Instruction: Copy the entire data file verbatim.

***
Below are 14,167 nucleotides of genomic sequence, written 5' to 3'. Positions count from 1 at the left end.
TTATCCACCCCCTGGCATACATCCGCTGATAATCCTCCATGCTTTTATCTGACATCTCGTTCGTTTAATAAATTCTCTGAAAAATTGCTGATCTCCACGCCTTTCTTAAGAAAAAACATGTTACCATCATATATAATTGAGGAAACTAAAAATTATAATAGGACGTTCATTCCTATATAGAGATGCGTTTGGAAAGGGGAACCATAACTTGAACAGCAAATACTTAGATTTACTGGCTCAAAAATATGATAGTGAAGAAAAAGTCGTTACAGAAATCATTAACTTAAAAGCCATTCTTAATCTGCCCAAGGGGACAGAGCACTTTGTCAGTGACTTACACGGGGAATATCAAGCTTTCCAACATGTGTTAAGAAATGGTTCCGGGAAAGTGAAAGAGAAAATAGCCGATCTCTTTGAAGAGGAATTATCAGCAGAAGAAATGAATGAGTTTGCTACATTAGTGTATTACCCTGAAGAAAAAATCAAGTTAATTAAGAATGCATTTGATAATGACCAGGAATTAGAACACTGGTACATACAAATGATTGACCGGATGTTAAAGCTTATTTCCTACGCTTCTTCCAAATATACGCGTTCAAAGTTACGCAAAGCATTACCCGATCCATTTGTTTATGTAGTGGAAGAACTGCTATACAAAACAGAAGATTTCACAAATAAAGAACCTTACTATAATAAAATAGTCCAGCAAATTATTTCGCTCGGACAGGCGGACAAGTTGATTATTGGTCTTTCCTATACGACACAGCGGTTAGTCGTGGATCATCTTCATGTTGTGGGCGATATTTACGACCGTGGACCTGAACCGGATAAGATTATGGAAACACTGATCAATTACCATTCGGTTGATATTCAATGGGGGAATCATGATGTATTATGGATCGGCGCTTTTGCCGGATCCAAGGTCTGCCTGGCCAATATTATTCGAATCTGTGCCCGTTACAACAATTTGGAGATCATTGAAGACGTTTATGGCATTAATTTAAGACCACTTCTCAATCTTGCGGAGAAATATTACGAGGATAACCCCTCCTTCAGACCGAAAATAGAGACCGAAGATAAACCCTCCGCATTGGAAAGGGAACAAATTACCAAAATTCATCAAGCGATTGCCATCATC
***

Below are 14,167 nucleotides of genomic sequence, written 5' to 3'. Positions count from 1 at the left end.
TTATCCACCCCCTGGCATACATCCGCTGATAATCCTCCATGCTTTTATCTGACATCTCGTTCGTTTAATAAATTCTCTGAAAAATTGCTGATCTCCACGCCTTTCTTAAGAAAAAACATGTTACCATCATATATAATTGAGGAAACTAAAAATTATAATAGGACGTTCATTCCTATATAGAGATGCGTTTGGAAAGGGGAACCATAACTTGAACAGCAAATACTTAGATTTACTGGCTCAAAAATATGATAGTGAAGAAAAAGTCGTTACAGAAATCATTAACTTAAAAGCCATTCTTAATCTGCCCAAGGGGACAGAGCACTTTGTCAGTGACTTACACGGGGAATATCAAGCTTTCCAACATGTGTTAAGAAATGGTTCCGGGAAAGTGAAAGAGAAAATAGCCGATCTCTTTGAAGAGGAATTATCAGCAGAAGAAATGAATGAGTTTGCTACATTAGTGTATTACCCTGAAGAAAAAATCAAGTTAATTAAGAATGCATTTGATAATGACCAGGAATTAGAACACTGGTACATACAAATGATTGACCGGATGTTAAAGCTTATTTCCTACGCTTCTTCCAAATATACGCGTTCAAAGTTACGCAAAGCATTACCCGATCCATTTGTTTATGTAGTGGAAGAACTGCTATACAAAACAGAAGATTTCACAAATAAAGAACCTTACTATAATAAAATAGTCCAGCAAATTATTTCGCTCGGACAGGCGGACAAGTTGATTATTGGTCTTTCCTATACGACACAGCGGTTAGTCGTGGATCATCTTCATGTTGTGGGCGATATTTACGACCGTGGACCTGAACCGGATAAGATTATGGAAACACTGATCAATTACCATTCGGTTGATATTCAATGGGGGAATCATGATGTATTATGGATCGGCGCTTTTGCCGGATCCAAGGTCTGCCTGGCCAATATTATTCGAATCTGTGCCCGTTACAACAATTTGGAGATCATTGAAGACGTTTATGGCATTAATTTAAGACCACTTCTCAATCTTGCGGAGAAATATTACGAGGATAACCCCTCCTTCAGACCGAAAATAGAGACCGAAGATAAACCCTCCGCATTGGAAAGGGAACAAATTACCAAAATTCATCAAGCGATTGCCATCATC